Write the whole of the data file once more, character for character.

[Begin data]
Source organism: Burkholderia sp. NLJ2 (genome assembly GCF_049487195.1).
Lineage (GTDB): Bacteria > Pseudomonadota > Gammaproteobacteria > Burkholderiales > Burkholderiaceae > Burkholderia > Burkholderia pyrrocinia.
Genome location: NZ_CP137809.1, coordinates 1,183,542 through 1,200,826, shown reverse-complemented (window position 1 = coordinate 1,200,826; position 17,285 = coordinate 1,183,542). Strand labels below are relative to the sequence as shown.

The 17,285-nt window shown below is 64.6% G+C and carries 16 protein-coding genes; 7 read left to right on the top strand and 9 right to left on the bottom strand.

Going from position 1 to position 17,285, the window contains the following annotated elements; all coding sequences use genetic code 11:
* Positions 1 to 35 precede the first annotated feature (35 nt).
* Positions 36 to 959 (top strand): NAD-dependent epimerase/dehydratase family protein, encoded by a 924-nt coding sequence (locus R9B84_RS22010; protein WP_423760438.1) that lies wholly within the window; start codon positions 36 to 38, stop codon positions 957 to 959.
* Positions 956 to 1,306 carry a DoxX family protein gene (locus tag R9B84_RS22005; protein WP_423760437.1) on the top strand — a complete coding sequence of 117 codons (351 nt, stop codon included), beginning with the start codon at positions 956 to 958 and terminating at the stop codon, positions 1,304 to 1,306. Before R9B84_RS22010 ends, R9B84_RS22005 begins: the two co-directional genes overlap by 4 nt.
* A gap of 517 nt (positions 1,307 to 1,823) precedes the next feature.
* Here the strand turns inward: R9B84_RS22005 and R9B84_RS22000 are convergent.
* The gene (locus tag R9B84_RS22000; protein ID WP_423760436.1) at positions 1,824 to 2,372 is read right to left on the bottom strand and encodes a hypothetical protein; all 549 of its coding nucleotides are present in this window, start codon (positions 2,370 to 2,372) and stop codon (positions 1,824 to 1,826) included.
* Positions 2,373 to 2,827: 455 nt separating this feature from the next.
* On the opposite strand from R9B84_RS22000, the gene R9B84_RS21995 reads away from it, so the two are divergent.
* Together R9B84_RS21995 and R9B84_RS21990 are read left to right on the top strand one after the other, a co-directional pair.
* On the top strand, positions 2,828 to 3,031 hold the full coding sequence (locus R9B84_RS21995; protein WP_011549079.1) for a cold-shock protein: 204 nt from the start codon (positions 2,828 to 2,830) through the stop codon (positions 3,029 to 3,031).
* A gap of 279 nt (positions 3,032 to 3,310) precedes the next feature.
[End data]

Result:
Source organism: Burkholderia sp. NLJ2 (genome assembly GCF_049487195.1).
Lineage (GTDB): Bacteria > Pseudomonadota > Gammaproteobacteria > Burkholderiales > Burkholderiaceae > Burkholderia > Burkholderia pyrrocinia.
Genome location: NZ_CP137809.1, coordinates 1,183,542 through 1,200,826, shown reverse-complemented (window position 1 = coordinate 1,200,826; position 17,285 = coordinate 1,183,542). Strand labels below are relative to the sequence as shown.

The 17,285-nt window shown below is 64.6% G+C and carries 16 protein-coding genes; 7 read left to right on the top strand and 9 right to left on the bottom strand.

Going from position 1 to position 17,285, the window contains the following annotated elements; all coding sequences use genetic code 11:
* Positions 1 to 35 precede the first annotated feature (35 nt).
* Positions 36 to 959 (top strand): NAD-dependent epimerase/dehydratase family protein, encoded by a 924-nt coding sequence (locus R9B84_RS22010; protein WP_423760438.1) that lies wholly within the window; start codon positions 36 to 38, stop codon positions 957 to 959.
* Positions 956 to 1,306 carry a DoxX family protein gene (locus tag R9B84_RS22005; protein WP_423760437.1) on the top strand — a complete coding sequence of 117 codons (351 nt, stop codon included), beginning with the start codon at positions 956 to 958 and terminating at the stop codon, positions 1,304 to 1,306. Before R9B84_RS22010 ends, R9B84_RS22005 begins: the two co-directional genes overlap by 4 nt.
* A gap of 517 nt (positions 1,307 to 1,823) precedes the next feature.
* Here the strand turns inward: R9B84_RS22005 and R9B84_RS22000 are convergent.
* The gene (locus tag R9B84_RS22000; protein ID WP_423760436.1) at positions 1,824 to 2,372 is read right to left on the bottom strand and encodes a hypothetical protein; all 549 of its coding nucleotides are present in this window, start codon (positions 2,370 to 2,372) and stop codon (positions 1,824 to 1,826) included.
* Positions 2,373 to 2,827: 455 nt separating this feature from the next.
* On the opposite strand from R9B84_RS22000, the gene R9B84_RS21995 reads away from it, so the two are divergent.
* Together R9B84_RS21995 and R9B84_RS21990 are read left to right on the top strand one after the other, a co-directional pair.
* On the top strand, positions 2,828 to 3,031 hold the full coding sequence (locus R9B84_RS21995; protein WP_011549079.1) for a cold-shock protein: 204 nt from the start codon (positions 2,828 to 2,830) through the stop codon (positions 3,029 to 3,031).
* A gap of 279 nt (positions 3,032 to 3,310) precedes the next feature.